Can Stress Really Turn Your Hair Gray?
We’ve all seen the Before and After photos of American presidents. All the men who’ve served two terms in recent years have come out of the White House a lot grayer than when they went in. But is stress really to blame? And how does stress affect hair color for us regular folks?
To figure that out, we first need to understand how hair works. Imagine your scalp is a factory. The product—the hair that you see and brush every day—is a tube of dead cells. It’s pushed up continuously through your scalp by your hard-working follicles. Part of this work involves making pigment in cells called melanocytes. The follicles of a healthy young person generally churn out brown, black, blond, or red hair without a problem. The robust machinery of their melanocytes can fend off a damaging process called oxidative stress (in this case, “stress” means cellular and not emotional strain).
But this, like all things, is temporary. By the time we hit our 20s and 30s, our follicular factories will start to show signs of wear and tear. The genes that fight oxidative stress begin to falter, which allows oxidation and its products to get a foothold. As oxidative compounds like hydrogen peroxide accumulate in our follicles, our melanocytes weaken and die. Facing a pigment shortage, our follicles begin to make colorless hair instead. Other changes in the factory affect the new gray hair’s texture, making it coarse, wiry, and more brittle than its pigmented predecessors.
To find out where stress fits into the picture, we spoke with dermatology consultant Miri Seiberg, who has spent more than 20 years researching hair and skin. She said that stress can lead to a grayer appearance—just not typically the way we imagine. “Stress is more likely to cause hair loss and to increase shedding,” she told mental_floss via email, “rather than cause graying.”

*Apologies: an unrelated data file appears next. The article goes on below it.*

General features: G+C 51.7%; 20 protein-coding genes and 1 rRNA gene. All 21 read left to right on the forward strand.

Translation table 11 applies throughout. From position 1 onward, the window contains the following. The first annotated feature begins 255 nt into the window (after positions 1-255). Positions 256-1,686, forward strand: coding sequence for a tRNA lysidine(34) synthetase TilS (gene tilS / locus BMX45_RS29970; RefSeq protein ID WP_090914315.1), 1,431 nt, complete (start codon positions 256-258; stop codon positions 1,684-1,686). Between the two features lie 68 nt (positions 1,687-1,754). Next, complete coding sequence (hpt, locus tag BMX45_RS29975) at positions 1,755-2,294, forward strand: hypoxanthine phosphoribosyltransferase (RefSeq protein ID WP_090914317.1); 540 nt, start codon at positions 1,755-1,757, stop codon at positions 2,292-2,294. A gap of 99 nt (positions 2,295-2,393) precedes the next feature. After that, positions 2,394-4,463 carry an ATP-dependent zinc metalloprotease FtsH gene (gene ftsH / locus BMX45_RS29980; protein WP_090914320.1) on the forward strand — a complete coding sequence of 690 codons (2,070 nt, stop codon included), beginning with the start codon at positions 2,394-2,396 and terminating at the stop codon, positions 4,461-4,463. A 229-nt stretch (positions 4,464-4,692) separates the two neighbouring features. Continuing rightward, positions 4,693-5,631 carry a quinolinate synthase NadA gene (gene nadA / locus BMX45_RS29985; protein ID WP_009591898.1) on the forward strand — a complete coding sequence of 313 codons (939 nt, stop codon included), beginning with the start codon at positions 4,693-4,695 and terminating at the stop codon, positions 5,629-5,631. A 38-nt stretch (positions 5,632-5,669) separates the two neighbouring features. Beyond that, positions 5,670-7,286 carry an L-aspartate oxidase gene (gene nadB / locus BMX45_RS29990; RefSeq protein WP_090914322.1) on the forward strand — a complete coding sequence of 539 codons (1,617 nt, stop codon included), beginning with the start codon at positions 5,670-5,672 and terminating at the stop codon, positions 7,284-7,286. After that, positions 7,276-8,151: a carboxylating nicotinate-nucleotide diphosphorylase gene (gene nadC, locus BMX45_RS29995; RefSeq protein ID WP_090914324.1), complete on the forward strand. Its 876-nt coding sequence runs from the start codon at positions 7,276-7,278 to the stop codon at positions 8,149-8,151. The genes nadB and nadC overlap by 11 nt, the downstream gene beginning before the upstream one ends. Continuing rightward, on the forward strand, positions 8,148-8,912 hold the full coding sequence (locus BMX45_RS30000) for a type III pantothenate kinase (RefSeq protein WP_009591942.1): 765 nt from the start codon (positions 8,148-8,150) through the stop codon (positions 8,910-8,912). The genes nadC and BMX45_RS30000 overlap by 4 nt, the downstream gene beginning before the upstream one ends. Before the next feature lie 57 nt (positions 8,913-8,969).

But there are exceptions. Although oxidative stress and emotional stress are not the same thing, they are connected. “A very strong, chronic stress is known to increase oxidative stress,” Seiberg says, “and there are studies that document correlations between extreme emotional stress and increased cellular oxidative stress. This is not to say that we gray every time we fight with our children or spouses.”
The stress she’s thinking of is much more extreme. “History records that the hair of some condemned prisoners (e.g. Thomas More, 1535, and Marie Antoinette, 1793) turned white overnight before their executions,” Seiberg says. If these stories are true, the condemned were likely affected by a disease called diffuse alopecia areata, which affects 1 percent of people and can cause half of a person’s hair to fall out in a matter of hours. Since they’re more likely to shed dark hair, people with this condition who already have salt-and-pepper hair can appear to go gray or white overnight.
Other medical conditions, environmental factors, and habits can also increase your odds of going gray earlier or faster. Smokers are four times more likely than non-smokers to go gray prematurely, as are people dealing with malnutrition or prolonged exposure to air pollution.
So why do our presidents go gray in office? Because they’re middle-aged adults and they, like the rest of us, keep getting older. But the stress certainly doesn't help.